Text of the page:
The climate talks in Poznan were never going to be a dazzling success – but, away from the nitty gritty of text, three big things need to happen for a reasonable result to be achieved.
First, the Europeans have to set out their stall (again) – but this time show that they can match aspirational targets with domestic delivery. Second, the Americans need to be begin the process of re-engaging: some sense has to emerge of what the post-Bush era should look like. And finally, we desperately need the emerging economies to begin to talk openly about where they think they fit into climate control. What does a good deal look like for them – not just between now and 2020, but over the next generation or two?
Unfortunately, the news doesn’t look good on any of these fronts. The Europeans – staggeringly, unbelievably – have allowed squabbles over their own climate package to spill over into the broader international negotiation. How’s this for showing united leadership to the rest of the world?
French President Nicolas Sarkozy failed to end deadlock with ex-communist European Union states on an EU climate package on Saturday but predicted a deal would be reached by a December 11-12 summit.
“Things are moving in a good way … I am convinced we will arrive at a positive conclusion,” Sarkozy, whose country holds the rotating EU presidency, said after meeting Polish Prime Minister Donald Tusk and eight other east European leaders.
Poland, which relies on high-polluting coal for more than 90 percent of its electricity, has threatened to veto an EU plan to cut greenhouse gas emissions by 20 percent below 1990 levels by 2020 unless Warsaw wins fossil fuel concessions.
“There is still a lot of work ahead of us” before the summit, Tusk said after the talks in the Polish port of Gdansk.
Poland argues it needs until 2020 to curb carbon emissions, for example by using more efficient boilers and carbon-scrubbing equipment and possibly building its first nuclear plant.
Tusk said Sarkozy and the EU Commission agreed to extend a period limiting mandatory purchases of greenhouse gas emissions permits for east European coal plants, in an offer which would need the backing of all EU leaders.
And Tusk hinted at a willingness to compromise at the summit. “At the very end, maybe at the very last minute, we may decide this is a solution we may accept,” Tusk said.
As I’m sure the Obama Administration transition team is aware, Poznan, Poland is currently hosting a very important UN-sponsored climate change conference. At stake is nothing less than the next round of emissions reduction commitments (a Kyoto successor) — which Barack Obama has said he wants the U.S. to participate in.
If they haven’t already, the Obama folks need to make contact with the U.S. delegation in Poznan immediately. One would think that the U.S. Del. would take the initiative itself, but I’m getting word that they feel that the ball is in Obama’s court.
Apparently, current U.S. delegation members — mostly career people with honorable intentions and a willingness to continue to serve (with some notable exceptions) — are waiting for the call. This is no time to fight about protocol, or who is supposed to call who. It’s time to start turning the ship around.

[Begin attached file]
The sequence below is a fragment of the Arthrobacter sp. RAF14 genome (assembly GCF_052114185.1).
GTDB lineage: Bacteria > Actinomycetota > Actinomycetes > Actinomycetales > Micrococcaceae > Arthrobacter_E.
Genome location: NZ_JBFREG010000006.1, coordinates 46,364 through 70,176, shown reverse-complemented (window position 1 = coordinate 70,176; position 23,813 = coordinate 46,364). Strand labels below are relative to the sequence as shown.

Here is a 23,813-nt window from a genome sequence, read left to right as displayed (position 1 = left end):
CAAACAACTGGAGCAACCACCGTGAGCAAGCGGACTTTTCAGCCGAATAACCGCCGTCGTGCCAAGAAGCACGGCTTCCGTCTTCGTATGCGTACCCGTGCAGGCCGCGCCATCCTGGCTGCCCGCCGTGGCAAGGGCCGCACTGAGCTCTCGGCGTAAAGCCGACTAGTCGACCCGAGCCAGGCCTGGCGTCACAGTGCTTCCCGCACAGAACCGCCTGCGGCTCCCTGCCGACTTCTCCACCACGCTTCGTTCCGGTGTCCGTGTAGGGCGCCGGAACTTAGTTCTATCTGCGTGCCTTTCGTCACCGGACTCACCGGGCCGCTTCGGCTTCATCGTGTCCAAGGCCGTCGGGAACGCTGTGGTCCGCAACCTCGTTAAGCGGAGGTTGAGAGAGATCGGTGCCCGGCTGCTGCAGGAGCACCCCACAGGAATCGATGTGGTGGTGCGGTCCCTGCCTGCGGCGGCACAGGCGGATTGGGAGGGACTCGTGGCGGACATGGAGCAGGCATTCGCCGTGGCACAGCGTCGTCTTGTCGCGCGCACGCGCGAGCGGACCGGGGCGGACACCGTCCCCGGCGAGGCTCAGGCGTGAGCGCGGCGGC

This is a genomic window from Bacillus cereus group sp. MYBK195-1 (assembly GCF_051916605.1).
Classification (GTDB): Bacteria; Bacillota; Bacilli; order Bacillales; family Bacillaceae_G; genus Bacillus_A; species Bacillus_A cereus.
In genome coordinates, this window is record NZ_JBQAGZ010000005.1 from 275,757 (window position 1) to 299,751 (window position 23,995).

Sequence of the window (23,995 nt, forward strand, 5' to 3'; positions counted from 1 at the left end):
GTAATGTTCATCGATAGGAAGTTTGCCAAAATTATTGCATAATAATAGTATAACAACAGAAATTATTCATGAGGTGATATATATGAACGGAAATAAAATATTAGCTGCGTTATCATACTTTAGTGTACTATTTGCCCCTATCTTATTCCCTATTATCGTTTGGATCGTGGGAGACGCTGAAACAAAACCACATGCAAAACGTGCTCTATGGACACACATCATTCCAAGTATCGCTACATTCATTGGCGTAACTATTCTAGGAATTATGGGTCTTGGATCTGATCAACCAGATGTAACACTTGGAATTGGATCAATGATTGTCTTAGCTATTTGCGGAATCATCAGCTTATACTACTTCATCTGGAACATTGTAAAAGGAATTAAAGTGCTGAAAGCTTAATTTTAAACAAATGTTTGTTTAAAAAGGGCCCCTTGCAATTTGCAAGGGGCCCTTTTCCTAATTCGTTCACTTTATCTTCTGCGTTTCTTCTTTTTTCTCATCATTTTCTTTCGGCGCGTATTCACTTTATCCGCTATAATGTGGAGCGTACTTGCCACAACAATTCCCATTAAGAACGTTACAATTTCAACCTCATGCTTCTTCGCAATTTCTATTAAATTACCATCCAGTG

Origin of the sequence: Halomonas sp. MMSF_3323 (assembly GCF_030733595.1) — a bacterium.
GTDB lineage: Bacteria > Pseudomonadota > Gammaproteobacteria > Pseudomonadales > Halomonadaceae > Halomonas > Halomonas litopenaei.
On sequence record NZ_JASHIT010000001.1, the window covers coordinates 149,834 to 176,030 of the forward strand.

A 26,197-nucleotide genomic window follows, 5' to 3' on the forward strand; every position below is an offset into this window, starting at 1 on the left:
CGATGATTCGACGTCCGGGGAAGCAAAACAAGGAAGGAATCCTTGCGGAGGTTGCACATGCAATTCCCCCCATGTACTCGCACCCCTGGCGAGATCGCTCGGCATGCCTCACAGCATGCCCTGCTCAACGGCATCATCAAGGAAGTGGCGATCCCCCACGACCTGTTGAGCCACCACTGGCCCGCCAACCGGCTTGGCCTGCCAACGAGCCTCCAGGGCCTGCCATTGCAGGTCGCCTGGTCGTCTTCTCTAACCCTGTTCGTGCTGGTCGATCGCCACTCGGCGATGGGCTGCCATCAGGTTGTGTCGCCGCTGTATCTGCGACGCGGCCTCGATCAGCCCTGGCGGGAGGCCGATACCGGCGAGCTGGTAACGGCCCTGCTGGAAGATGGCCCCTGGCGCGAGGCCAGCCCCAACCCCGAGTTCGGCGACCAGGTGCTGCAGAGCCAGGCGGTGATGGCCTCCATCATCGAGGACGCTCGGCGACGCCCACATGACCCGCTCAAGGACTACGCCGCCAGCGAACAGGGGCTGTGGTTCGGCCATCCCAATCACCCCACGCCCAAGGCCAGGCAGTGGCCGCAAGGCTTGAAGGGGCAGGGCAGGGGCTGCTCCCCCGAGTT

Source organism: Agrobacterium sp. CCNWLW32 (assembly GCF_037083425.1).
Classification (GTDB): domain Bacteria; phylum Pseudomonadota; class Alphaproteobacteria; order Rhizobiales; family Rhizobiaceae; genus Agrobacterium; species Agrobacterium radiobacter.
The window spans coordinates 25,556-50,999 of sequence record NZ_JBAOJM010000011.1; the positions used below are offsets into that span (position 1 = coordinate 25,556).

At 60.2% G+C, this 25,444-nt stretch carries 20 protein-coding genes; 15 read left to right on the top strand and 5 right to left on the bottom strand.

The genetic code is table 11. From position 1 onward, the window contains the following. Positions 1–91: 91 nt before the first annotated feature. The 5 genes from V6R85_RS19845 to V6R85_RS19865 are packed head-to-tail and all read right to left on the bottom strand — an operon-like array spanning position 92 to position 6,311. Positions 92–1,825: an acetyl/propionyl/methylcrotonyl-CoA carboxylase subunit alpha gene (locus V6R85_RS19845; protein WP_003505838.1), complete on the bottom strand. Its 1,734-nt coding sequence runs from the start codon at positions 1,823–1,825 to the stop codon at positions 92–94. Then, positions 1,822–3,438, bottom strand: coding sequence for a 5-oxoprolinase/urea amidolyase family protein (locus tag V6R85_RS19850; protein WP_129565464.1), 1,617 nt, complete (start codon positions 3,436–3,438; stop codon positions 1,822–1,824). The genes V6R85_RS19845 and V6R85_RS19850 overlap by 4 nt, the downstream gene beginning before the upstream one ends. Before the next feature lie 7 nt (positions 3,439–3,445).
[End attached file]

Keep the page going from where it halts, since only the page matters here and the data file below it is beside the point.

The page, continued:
Things are going to slow down for the weekend and then pick up again on Tuesday. The framework that comes out of this week can still be quite ambitious and, at the same time, workable in the U.S. and in the Senate. The Obama people have from now until Tuesday to make their goals for Poznan clear, but the sooner, the better.
Finally, as I posted a few days ago, developing countries seem resistant to even talking about the long-term – even though they have the most to lose through lots of itsy bitsy short term deals…
What’s striking about the climate talks in Poznan is that (some) developed countries want a long-term goal, while (most) developing countries are only prepared to talk about the next few years. Here’s Xinhua:
The developed countries are seeking to set up a shared vision on long-term goal for emission cuts, saying that such a goal will set the direction for future actions.
Some industrialized countries believe that a 50-percent cut of emissions against the 1990 level by 2050 is necessary for the goal of preventing rising temperatures.
The developing nations, however, rejected such a global goal at this stage, arguing that such a vision is not feasible since there are no concrete plans for providing finance and technology required by the developing countries.
But really, it should be the other way round. Given that:
- A limited emissions ‘cake’ is available between now and, say, 2050 (assuming an eventual attempt to stablize atmospheric GHG concentrations).
- And that rich countries are consuming disportionate shares of that cake on every year.
- Then poor countries are likely to receive a smaller slice the longer it takes to start negotiating a comprehensive allocation.
Short term deals (Kyoto, Kyoto 2, Kyoto 3 etc) suit developed countries. A full-term deal would allow developing countries to understand then try and protect their long-term interests…
Today, the UK Government’s Committee on Climate Change will release a 500-page report telling us all we need to slash our carbon emissions by 80% by 2050 and that switching to cleaner cars is crucial if the target is to be achieved. Last week, however, the same UK Government, in its pre-budget report, scrapped plans to raise vehicle excise duty by £90 for high polluting cars and delayed a £15 tax break for drivers of greener cars. In the Sunday Times, Frank Sangster of KPMG argued: “The Chancellor has effectively decided to prioritise fiscal sustainability over environmental sustainability. Drivers of gasguzzling 4x4s are thus getting off lightly.”
So much for joined-up government.